The themes of this much-loved symphony, one of the best pieces of classical music for Independence Day, are all Dvořák’s own, though he had so thoroughly absorbed Negro folk melodies during his time in America that he convinces you that you are listening to genuine spirituals. The famous slow movement is one of the most popular works of all classical music, but the whole work has never lost its appeal since its first performance in New York by the New York Philharmonic in 1893. “I felt like a king in my box,” wrote Dvořák at the time.

6: American Salute – Gould

Written in 1942 in the early days of World War II, the piece was composed at the request of a government radio programme producer who wanted a “salute to America”. The composer insisted that he had no idea that the work was destined to become a classic. Gould (1913-96) also composed American Caprice, American Sing: Settings of Folk Songs, American Symphonette No. 2, American Youth March and Americana.

5: Rhapsody in Blue – Gershwin

Marches and hymns excepted, the most frequently performed piece of American music was composed in 1924 by George Gershwin. It was written in the space of a few weeks at the behest of Paul Whiteman, the self-styled ‘King of Jazz’, and premiered in front of the world’s musical elite with triumphant success. The opening clarinet glissando is one of the most famous introductions of any classical work, the big theme halfway through one of the most loved. Just as a Johann Strauss 11 waltz conjures up fin de siècle Vienna, so does Gershwin’s Rhapsody in Blue, one of the best pieces of classical music for Independence Day, define America in the 1920s.

4: Fanfare for the Common Man – Copland

Another work by the American composer Aaron Copland, this one written at the request of Eugene Goossens, conductor of the Cincinnati Symphony Orchestra. During World War I, Goossens had asked British composers for a fanfare to begin each orchestral concert and now, with World War 11, wanted to replicate the successful idea in America. Sixteen of these fanfares were written, Copland’s being the only one that remains in the repertoire. The title? That was inspired by a speech given in 1942 by the Vice President, Henry A Wallace, in which he talked of “the Century of the Common Man”. Copland used the fanfare as the theme for the fourth movement of his Symphony No. 3 composed in 1944 and 1946.

3: The Star-Spangled Banner – Smith / Key

America’s official national anthem. The words were written by Francis Scott Key, a 35-year-old American lawyer who witnessed the Battle of Baltimore in September 1814 as the British guns pounded Fort McHenry. By “the dawn’s early light” on September 14, Key saw the American flag – not, as expected, the British Union Jack—flying over the fort, announcing an American victory. “And the rocket’s red glare, the bombs bursting in air, Gave proof through the night that our flag was still there.” He wrote the poem the same day, entitled The Defence of Fort M’Henry. After the poem was published in various newspapers, it was set to the music of, ironically, a popular English tune, To Anacreon in Heaven by John Stafford Smith, the signature tune of London’s all-male social club The Anacreontic Society (Anacreon was an ancient Greek lyric poet, notable for his drinking songs and erotic poems). It was then that people began referring to the song as The Star-Spangled Banner, yet the standardised version known today was only agreed upon in 1917. On 3 March 1931 it was adopted as the US national anthem.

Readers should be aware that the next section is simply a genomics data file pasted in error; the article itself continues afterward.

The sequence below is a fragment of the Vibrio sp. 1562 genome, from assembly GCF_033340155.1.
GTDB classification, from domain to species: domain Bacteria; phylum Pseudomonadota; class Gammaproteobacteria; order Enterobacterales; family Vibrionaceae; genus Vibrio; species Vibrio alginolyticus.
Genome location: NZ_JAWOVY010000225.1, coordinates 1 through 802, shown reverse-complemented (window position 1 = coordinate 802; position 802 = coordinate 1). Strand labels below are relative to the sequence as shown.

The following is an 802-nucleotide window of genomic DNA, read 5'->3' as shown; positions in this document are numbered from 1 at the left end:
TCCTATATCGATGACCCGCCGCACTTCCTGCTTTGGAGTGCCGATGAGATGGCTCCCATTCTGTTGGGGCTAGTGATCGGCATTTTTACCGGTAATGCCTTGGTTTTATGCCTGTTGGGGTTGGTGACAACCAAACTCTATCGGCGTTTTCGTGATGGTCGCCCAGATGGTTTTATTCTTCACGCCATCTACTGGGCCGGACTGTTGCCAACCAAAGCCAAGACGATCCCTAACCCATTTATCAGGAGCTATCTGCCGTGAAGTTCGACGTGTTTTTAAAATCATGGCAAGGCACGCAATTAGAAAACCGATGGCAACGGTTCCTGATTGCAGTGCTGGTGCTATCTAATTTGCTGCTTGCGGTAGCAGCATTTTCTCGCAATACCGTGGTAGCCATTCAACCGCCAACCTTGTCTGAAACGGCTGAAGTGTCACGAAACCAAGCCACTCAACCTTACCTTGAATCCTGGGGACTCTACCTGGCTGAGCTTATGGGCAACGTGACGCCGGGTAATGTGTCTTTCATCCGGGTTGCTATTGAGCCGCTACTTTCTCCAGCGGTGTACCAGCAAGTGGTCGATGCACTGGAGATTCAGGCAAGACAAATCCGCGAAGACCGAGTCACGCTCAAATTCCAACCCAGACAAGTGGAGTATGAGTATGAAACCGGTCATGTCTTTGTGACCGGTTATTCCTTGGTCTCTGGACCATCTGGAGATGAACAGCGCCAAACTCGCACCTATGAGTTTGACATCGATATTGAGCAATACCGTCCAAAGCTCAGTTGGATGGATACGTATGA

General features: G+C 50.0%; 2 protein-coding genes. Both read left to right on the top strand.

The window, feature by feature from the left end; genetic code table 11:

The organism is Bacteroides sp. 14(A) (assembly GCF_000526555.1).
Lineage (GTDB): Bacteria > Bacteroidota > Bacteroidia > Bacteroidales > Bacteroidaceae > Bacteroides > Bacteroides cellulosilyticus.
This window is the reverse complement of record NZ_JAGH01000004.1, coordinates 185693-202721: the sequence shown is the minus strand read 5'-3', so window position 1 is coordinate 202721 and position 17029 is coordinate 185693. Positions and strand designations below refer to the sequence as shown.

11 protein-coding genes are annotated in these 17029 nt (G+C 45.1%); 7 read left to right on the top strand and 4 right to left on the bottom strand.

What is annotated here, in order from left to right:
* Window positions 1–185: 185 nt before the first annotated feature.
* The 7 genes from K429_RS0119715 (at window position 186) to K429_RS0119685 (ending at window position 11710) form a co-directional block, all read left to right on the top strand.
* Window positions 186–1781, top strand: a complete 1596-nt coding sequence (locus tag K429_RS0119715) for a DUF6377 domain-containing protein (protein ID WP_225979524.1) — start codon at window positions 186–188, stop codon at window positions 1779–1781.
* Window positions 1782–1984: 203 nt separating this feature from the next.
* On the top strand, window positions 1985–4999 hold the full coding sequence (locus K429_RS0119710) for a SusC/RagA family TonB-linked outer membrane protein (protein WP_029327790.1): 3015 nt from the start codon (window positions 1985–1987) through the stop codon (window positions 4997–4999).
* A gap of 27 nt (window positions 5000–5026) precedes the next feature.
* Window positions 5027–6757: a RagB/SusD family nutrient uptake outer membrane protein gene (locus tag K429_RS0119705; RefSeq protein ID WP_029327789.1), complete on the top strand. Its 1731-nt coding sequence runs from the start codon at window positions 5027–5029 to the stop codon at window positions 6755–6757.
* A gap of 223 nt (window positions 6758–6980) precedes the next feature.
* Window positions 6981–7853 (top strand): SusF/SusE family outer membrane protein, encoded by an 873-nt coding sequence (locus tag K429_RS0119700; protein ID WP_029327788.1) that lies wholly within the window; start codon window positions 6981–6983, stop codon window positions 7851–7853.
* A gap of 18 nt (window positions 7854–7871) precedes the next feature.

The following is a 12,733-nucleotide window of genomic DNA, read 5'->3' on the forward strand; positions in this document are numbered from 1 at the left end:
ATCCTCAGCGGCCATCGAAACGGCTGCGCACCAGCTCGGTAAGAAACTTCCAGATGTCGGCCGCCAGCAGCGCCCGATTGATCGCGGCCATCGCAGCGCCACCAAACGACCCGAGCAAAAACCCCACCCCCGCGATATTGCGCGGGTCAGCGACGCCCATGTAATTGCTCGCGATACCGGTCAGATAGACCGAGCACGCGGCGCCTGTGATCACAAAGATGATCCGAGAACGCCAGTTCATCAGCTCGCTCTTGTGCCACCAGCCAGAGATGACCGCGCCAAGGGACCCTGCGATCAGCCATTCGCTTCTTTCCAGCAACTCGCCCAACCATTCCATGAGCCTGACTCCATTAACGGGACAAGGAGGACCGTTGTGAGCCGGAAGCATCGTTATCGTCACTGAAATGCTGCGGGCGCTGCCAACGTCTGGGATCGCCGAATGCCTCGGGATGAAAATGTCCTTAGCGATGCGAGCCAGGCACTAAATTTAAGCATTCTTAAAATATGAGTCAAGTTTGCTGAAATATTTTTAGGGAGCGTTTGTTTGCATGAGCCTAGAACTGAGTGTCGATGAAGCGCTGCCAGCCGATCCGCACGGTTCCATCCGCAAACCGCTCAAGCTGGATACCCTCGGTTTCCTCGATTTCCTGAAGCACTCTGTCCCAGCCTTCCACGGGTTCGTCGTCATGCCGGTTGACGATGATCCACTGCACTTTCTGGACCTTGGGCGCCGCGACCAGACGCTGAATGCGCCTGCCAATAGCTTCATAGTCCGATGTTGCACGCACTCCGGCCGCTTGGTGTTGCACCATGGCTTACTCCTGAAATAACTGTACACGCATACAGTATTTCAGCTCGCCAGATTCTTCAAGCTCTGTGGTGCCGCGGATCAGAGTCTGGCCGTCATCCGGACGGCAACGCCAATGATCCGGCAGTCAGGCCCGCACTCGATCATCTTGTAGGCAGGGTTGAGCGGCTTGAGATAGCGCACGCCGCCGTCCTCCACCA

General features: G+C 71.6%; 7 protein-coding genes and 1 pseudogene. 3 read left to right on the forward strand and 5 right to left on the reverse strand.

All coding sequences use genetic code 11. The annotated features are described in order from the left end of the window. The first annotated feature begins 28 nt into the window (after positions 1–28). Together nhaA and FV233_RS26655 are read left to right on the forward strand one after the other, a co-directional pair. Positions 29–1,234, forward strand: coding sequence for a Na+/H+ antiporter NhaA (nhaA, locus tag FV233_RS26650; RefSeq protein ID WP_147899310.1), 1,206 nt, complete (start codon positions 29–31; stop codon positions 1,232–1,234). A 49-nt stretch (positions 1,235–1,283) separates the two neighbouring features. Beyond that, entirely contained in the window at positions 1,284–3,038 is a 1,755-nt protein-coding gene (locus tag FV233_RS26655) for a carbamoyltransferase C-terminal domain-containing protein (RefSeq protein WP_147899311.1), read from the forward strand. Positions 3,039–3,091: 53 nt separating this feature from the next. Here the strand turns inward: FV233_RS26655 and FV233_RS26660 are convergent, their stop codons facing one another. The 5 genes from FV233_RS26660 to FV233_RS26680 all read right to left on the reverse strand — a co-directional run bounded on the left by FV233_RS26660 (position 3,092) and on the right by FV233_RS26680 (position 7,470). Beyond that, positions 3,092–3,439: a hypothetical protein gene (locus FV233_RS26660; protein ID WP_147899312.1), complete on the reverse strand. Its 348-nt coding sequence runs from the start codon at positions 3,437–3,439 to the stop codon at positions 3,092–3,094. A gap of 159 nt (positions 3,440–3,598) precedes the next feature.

2: The Stars and Stripes Forever – Sousa

Now the official National March of the United States of America, this most famous of the 136 marches by John Philip Sousa was written on Christmas Day 1896 on board an ocean liner. Sousa and his wife were returning from a holiday in Europe. It was first performed at Willow Grove Park near Philadelphia on 14 May 1897 (there is a recording of it made by Sousa himself with his band in 1909). The Stars and Stripes Forever, one of the best pieces of classical music for Independence Day, follows the usual pattern of a Sousa march: arresting introduction followed by three contrasting tunes, all repeated. The final tune here is grandly restated with a famous piccolo obligato on top.

1: Give Me Your Tired – Berlin

This wonderful song says more about America and its aspirations than even a stirring patriotic march. It is an arrangement of Irving Berlin’s setting to music of words inscribed on the Statue of Liberty. It comes from his 1949 Broadway musical Miss Liberty (all about the building of the statue). Berlin was certain the song would become the America national anthem and was disappointed when it did not. The words are by Emma Lazarus (1849-87) from her 1883 poem The New Colossus:

Give me your tired, your poor,
Your huddled masses yearning to breathe free,
The wretched refuse of your teeming shore.
Send these, the homeless, tempest-tossed to me.
I lift my lamp beside the golden door!